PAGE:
{div}PERRY HALL— If you are from Baltimore County, specifically the Middle River, Perry Hall area, chances are you have seen some of Kevin Moore’s astonishing photographs. Even if you aren’t from the area, you might have seen Moore’s photos in Sports Illustrated or The Steven Colbert Show!

Moore recently added another award to his impressive list of achievements as a photographer by winning 3rd place in the Fall category of the Maryland Department of Natural Resources’ 2020 Photo Contest.

About 2,500 photos were submitted by 475 photographers in this year’s contest. In addition to the overall grand prize winner, the judges selected first through third place winners in four seasonal categories—winter, spring, summer, and fall.

Moore’s winning photo, ‘Kiteboarder at Assateague’ is of a man gripping his kite strings as his board kicks up into the air—splashing a tail of water behind him that glows with the orange sunset light.

The Avenue News interviewed Moore to learn more about his career as a photographer and to find out what inspires him the most as an artist.

Q: What got you interested in photography? Can you remember your first professional photo you took?

I’ve always been a visual person and took art and design courses in High School and college. I liked the “immediate gratification” of photography and have been shooting since my senior year of high school, over 40 years ago. Yes, I’m old.

My first “professional” photo was taken years ago at a Civil War reenactment at Ballestone Mansion in Essex. It was of a Mother and her three Daughters in Civil War garb. I was fortunate enough to win the Kodak International Snapshot Awards Contest (KINSA) with that image.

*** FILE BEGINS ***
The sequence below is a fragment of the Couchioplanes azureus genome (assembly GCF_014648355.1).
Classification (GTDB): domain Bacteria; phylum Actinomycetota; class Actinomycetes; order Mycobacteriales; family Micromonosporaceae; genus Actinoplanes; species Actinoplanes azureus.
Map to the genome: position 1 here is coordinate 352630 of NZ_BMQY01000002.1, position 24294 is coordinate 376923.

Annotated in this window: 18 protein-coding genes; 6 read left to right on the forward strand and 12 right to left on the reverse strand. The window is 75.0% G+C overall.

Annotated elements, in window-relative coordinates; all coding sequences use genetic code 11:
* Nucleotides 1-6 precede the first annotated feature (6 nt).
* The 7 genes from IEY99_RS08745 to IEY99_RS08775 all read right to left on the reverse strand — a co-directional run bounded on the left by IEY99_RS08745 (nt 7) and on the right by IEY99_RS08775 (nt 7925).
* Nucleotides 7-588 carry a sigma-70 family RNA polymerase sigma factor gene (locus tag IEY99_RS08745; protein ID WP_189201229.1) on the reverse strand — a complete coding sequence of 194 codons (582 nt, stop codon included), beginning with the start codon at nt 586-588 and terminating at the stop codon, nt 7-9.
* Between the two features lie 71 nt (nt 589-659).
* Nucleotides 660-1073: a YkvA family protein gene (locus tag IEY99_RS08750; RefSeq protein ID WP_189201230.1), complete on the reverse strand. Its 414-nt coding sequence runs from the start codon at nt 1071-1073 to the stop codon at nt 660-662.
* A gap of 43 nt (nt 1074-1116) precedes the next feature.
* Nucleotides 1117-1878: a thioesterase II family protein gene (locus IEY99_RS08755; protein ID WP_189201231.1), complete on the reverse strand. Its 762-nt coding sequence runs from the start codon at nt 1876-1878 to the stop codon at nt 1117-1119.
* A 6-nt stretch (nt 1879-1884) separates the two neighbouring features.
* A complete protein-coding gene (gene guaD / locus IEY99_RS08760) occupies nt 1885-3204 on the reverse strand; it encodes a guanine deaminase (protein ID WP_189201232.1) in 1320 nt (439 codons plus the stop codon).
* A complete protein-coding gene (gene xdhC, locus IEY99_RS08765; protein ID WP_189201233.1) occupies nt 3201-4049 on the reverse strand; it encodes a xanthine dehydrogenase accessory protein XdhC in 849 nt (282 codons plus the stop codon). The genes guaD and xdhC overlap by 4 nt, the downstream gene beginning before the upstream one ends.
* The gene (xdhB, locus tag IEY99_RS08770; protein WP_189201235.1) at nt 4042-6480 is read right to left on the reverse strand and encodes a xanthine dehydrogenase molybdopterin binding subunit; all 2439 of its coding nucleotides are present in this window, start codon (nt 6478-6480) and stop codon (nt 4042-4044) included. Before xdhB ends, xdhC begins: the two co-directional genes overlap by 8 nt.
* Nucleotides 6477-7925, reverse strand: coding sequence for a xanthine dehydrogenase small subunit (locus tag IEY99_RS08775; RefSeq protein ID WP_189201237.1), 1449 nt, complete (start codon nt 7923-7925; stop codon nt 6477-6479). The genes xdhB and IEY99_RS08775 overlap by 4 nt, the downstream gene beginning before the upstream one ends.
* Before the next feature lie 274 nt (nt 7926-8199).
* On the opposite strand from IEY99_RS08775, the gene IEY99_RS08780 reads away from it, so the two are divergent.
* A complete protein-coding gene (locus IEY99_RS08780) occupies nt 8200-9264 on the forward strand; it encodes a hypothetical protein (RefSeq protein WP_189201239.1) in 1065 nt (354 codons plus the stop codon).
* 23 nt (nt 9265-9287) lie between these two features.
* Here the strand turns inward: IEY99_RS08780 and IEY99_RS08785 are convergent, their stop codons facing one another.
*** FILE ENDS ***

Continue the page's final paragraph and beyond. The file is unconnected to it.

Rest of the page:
Q: What are some of your proudest achievements you have made with your photography?

I’m fortunate to have my photos exhibited in collections like the National Institutes of Health, Harvard University, Adventist Healthcare System, Lockheed Martin and the Smithsonian Institution, as well as in publications like Sports Illustrated and the Boston Review.

In fact, I just had an exhibit of my photos at the NIH (National Institutes of Health) in Bethesda, perfectly timed with the Covid 19 outbreak so very few people saw it. ;)

Probably the “coolest” moment was when one of my photos appeared on the Steven Colbert show. Colbert was talking about climate change. “No region spared. The entire country would become an uninhabitable wasteland — not just Baltimore,” he said, displaying an image of boarded-up rowhouses in the background ( Moore’s photo).

I have photographs licensed by Getty Images, evidently his art director found my photo there. In addition to my other photography, I like shooting in the more depressed areas of Baltimore, abandoned row-houses etc.., and they tend to be the more popular one’s on Getty.

Q: What subject do you like to photograph the most?

I like a variety of genres, People, Street, Sports, Wildlife, Landscape, Urbex (urban exploration.) Anything that gets me out and about, it’s almost like a sport sometimes, trying to be in the right place for the decisive moment of an image.